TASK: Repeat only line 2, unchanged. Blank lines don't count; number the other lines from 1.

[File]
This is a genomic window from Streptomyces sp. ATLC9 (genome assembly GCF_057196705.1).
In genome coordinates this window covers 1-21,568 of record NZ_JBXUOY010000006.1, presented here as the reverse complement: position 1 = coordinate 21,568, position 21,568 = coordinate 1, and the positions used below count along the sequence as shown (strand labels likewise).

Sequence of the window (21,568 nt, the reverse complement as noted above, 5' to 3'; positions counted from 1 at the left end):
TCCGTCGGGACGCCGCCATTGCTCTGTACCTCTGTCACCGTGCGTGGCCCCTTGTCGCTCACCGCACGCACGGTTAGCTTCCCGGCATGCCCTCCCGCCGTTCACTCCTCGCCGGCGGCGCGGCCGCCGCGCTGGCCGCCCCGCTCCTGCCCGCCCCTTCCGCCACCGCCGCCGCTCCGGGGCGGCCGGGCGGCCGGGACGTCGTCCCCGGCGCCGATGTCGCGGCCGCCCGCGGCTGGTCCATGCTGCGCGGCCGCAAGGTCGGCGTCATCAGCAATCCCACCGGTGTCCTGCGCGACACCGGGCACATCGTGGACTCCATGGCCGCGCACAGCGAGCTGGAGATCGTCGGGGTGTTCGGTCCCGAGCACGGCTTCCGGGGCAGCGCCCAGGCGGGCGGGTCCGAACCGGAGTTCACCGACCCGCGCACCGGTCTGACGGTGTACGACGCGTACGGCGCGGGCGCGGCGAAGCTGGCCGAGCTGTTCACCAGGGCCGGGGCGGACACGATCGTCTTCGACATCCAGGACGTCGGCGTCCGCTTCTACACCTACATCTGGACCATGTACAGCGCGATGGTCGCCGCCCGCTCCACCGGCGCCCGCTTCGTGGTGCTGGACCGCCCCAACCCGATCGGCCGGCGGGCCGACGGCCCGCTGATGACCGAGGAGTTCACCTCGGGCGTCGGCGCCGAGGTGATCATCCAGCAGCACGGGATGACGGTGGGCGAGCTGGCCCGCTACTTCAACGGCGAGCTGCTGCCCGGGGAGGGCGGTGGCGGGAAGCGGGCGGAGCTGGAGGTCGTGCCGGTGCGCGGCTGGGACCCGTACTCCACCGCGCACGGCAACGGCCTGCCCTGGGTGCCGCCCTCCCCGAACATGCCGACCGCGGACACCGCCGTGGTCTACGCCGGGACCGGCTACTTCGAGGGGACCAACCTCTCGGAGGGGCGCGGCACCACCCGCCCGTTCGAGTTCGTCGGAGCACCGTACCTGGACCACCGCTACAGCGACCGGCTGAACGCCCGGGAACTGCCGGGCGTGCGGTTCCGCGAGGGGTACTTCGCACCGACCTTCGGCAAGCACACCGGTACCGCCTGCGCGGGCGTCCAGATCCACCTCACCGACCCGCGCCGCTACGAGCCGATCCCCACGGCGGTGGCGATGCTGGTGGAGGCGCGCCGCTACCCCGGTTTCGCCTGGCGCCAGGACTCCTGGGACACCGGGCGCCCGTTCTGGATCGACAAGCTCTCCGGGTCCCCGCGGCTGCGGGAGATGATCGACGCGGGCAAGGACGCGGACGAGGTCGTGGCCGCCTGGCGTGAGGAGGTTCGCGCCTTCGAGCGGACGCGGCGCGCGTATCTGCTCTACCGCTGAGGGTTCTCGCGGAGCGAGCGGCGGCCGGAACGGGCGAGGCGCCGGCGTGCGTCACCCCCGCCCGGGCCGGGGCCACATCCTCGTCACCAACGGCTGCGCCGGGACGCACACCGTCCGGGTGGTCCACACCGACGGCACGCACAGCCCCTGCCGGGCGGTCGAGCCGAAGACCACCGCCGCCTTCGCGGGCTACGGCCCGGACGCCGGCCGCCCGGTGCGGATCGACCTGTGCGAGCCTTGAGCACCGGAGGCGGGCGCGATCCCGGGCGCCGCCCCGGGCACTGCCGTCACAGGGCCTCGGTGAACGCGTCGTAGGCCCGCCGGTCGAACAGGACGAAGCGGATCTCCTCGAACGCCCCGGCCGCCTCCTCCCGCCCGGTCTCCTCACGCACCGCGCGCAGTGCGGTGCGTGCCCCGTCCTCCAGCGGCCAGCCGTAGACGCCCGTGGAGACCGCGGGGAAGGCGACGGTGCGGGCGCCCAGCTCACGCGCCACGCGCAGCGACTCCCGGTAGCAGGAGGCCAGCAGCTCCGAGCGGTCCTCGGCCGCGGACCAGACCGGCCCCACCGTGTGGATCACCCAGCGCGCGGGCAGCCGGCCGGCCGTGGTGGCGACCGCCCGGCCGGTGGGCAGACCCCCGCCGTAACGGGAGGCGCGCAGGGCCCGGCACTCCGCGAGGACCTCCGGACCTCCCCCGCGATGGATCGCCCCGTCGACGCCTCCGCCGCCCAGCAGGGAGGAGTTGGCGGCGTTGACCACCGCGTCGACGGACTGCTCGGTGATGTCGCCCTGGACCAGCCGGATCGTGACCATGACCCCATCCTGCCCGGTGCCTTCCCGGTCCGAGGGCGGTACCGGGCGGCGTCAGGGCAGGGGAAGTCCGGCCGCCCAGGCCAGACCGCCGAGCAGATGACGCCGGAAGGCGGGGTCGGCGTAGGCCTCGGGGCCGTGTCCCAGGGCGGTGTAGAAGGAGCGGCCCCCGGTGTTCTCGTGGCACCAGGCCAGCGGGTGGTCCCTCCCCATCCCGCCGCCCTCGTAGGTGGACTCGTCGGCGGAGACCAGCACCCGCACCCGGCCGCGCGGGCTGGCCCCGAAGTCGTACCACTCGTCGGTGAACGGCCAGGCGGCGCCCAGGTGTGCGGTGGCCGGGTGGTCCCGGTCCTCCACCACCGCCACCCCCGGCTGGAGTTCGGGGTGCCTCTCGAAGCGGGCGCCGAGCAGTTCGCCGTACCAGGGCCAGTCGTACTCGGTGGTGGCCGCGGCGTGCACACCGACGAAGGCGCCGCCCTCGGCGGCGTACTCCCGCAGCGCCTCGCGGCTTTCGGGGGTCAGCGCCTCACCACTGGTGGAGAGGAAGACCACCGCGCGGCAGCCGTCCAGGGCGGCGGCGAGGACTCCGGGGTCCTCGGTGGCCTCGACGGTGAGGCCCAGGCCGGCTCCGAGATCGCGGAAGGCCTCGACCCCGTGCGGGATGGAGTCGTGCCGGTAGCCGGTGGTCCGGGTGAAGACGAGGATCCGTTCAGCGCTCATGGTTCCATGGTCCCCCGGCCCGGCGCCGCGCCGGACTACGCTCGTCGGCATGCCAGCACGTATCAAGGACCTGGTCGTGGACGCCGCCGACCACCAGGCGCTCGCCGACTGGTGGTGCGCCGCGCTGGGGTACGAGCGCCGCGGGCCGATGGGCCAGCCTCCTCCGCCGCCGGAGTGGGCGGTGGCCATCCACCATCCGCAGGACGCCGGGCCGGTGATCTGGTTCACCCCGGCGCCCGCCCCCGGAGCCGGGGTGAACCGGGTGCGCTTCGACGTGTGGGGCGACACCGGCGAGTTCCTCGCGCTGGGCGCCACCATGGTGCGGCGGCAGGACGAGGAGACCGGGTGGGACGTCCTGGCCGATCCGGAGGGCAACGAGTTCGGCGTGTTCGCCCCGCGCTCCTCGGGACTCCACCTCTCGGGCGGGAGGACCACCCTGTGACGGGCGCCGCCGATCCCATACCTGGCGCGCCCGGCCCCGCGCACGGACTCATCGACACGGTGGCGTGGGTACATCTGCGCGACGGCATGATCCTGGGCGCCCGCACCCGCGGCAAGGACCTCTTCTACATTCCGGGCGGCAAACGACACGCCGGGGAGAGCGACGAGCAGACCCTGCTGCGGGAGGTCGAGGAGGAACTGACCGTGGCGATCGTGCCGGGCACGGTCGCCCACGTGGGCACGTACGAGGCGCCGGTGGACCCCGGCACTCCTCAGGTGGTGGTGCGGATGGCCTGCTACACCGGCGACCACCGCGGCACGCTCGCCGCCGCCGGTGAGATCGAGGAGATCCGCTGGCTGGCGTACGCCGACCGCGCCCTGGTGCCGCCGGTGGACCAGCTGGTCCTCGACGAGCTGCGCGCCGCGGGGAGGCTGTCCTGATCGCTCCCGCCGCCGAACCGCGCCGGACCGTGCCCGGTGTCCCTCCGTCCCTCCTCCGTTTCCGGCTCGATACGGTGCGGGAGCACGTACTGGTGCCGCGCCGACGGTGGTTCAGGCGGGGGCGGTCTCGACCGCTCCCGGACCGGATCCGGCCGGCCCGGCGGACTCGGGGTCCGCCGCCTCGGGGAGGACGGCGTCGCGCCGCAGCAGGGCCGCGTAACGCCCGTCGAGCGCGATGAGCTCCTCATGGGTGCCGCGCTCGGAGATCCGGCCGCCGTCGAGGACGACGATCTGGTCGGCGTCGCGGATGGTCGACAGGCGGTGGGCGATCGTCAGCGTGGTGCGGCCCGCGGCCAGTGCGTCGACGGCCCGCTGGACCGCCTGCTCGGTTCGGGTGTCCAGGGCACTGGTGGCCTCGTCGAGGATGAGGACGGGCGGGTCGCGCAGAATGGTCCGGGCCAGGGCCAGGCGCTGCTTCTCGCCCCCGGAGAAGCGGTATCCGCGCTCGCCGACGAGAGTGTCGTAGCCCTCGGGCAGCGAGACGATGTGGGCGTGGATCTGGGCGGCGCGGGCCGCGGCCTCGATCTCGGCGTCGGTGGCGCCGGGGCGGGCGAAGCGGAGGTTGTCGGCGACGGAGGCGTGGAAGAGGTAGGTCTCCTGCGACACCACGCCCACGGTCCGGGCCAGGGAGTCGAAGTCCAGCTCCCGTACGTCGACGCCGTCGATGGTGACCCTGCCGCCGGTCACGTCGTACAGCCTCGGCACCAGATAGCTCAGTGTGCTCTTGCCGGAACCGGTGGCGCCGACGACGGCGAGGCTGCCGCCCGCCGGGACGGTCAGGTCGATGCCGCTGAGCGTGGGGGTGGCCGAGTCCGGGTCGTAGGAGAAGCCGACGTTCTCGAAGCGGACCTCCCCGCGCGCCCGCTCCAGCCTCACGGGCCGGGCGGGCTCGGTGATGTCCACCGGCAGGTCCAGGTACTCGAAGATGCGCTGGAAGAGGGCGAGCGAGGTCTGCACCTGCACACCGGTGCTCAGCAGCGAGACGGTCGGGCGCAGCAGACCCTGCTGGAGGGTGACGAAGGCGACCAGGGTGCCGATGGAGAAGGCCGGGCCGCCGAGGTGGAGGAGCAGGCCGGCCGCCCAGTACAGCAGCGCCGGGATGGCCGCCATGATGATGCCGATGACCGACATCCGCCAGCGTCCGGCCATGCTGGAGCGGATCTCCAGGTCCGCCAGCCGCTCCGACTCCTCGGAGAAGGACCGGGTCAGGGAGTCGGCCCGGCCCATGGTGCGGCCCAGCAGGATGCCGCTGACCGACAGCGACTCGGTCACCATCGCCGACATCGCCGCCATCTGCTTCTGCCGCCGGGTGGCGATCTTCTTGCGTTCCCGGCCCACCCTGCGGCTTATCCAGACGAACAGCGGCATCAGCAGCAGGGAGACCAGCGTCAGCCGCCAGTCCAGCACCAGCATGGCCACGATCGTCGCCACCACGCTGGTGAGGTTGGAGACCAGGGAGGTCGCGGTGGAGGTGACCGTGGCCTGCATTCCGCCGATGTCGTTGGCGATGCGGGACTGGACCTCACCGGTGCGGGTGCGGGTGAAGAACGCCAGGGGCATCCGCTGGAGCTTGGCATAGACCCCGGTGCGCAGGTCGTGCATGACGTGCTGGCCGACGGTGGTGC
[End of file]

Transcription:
In genome coordinates this window covers 1-21,568 of record NZ_JBXUOY010000006.1, presented here as the reverse complement: position 1 = coordinate 21,568, position 21,568 = coordinate 1, and the positions used below count along the sequence as shown (strand labels likewise).